12 Reasons Why SW England Kicks London's Ass

England Student Work
by Lauren Williams Sep 9, 2015

1. Fresh air

Ain’t nothing like stepping out of your front door, strolling down your steps and breathing in the thick, choking smog of a London bus chugging past, right? No.

Luckily for us in England’s green and pleasant southwest, we’ve got acres and acres of fresh, pollution-free air that seasons itself over woodlands, moors and oceans before it works its way into our lungs. The only thing we need to worry about breathing in is a rogue fly from the farm down the way.

2. Communities

The southwest’s calendar is filled to bursting with community events, school fetes and town festivals. We all love getting together to sell cakes and raise some cash for charity and have a right old knees up whilst the kids play in their school band. We look after each other’s kids when needed and know everyone from old Ethel round the corner to the mad bag lady who wanders the streets clutching her toy cats. We natter in corner shops and can go to the pub on a Friday by ourselves, because there will always be someone in there we know, or who knows our mum’s, cousin’s son. You don’t get that in London town now, do you?

3. Real cider

I’ve said it once and I’ll say it again, we make the best cider in the country down here in the foot of England. Our apples are sweet and our cider is so pungent it smells of feet. It’s cloudy, it’s crisp and it’s made no less than three hours away from where we drink it. More often than not, it’s made up the road. Tell me about your cider, London. Go on, I dare you.

4. Wide, green open spaces

We’ve got tons of ‘em. Sod Hyde Park, don’t even bother with Richmond Park and why would you even waste your time by jumping on the tube and ending up in London Fields when the southwest is so full of nature that we don’t know what to do with it? Wild camp on Dartmoor without being told off, walk for days on Exmoor for some time out in the great outdoors and climb England’s rudest hill, Brown Willy, on Bodmin Moor. Nothin’ better for the soul than green fields, muddy boots and miles under your belt. ‘Ansome.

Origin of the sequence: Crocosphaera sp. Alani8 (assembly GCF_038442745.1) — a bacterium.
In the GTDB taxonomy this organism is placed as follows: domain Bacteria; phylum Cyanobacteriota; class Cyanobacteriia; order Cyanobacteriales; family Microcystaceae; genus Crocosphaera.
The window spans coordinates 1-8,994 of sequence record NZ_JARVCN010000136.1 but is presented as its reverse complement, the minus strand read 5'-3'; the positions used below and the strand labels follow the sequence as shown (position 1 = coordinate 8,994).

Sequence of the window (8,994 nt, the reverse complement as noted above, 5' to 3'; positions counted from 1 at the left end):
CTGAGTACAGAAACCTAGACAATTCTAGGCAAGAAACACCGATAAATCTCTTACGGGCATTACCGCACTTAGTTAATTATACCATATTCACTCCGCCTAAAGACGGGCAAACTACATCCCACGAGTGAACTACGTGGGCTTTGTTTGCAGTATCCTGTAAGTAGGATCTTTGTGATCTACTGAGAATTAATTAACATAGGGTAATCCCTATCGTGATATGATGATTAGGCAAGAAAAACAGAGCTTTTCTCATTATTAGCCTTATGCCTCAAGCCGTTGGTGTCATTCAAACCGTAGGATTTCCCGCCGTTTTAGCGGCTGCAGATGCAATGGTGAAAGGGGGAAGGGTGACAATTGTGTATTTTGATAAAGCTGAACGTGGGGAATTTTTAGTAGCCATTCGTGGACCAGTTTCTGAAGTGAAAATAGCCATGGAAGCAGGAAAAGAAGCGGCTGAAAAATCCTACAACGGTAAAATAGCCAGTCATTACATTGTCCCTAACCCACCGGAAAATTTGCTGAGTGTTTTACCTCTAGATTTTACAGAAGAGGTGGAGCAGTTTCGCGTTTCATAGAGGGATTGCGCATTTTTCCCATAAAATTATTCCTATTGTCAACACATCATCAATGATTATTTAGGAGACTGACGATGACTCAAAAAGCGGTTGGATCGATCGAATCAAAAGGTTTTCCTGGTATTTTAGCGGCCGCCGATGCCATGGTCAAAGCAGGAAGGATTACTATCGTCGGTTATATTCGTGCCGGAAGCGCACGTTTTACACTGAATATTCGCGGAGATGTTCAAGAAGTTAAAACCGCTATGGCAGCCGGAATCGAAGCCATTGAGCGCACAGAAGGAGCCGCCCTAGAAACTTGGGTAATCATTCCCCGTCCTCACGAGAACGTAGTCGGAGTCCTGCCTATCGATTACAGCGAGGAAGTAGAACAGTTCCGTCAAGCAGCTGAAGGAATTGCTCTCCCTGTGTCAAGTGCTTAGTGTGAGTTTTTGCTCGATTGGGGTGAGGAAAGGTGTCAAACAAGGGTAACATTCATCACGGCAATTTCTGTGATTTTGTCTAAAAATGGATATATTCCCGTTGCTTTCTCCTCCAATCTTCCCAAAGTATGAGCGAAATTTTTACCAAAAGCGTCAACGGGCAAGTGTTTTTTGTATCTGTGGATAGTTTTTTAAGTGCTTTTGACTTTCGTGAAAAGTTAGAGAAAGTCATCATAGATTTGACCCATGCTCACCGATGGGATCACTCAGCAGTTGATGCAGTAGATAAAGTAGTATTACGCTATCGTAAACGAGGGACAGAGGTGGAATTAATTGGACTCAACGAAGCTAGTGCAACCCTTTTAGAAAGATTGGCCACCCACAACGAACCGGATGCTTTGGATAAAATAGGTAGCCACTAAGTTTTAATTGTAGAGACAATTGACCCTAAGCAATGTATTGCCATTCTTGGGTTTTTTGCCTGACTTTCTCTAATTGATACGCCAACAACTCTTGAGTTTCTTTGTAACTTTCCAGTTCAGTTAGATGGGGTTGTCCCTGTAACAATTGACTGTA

5. Beaches

We’ve got loads of them, too. From Porth Cressa on the Isles of Scilly to Selworthy Sands in Somerset and Seatown in Dorset, the southwest is fringed by miles and miles of sand and salty air. What’s London got? A slimy, pollution riddled Thames. Put that in your pipe and smoke it.

6. Affordable rounds

According to the Telegraph, the average cost of a pint in London is £4.01 (exchange rate correct at time of writing). The average price of a pint in the southwest, however, is £3.31. Quids in for us, don’t you say?

7. A visible sky

There are things in the sky that twinkle at night called stars. We can see them down here because there is so little light pollution to ruin the view. We also have horizons and blue skies rather than sky scrapers.

8. People smiling

Even on public transport. Really.

9. Locally sourced produce

Whether we’re cooking a roast or making a cuppa, our veg, meat and milk probably all came from a farm up the road. We know it’s fresh and we’re proud to be supporting our local economy, even if we have to lie to the little ones in the families about where poor little Sally the pig went whilst carving the joint at the table.

10. Slower pace of life

We’re happy to stroll and wait for the bus and it’s OK to be late for work because you got stuck behind a herd of cows crossing the road. We dawdle behind tractors and we amble to the pub, we take country walks to find a cream tea at the end and we’re happy to sit and watch and wait. Our local shops trust us to come back with some change if we’re caught short and Grandma’s lunch will be an hour later than she promises. We can’t handle your London rushing, and we wouldn’t want to.

11. Our own West End

Go and check out the Minack Theatre and tell me more about great theatres.

12. Festivals like nowhere else

Beautiful Days. Leopallooza. 3 Chords. Sat in a Field. Boardmasters. Looe. Rock Oyster. Camp Bestival. Womad. Boomtown Fair. And of course, Glastonbury. I rest my case.

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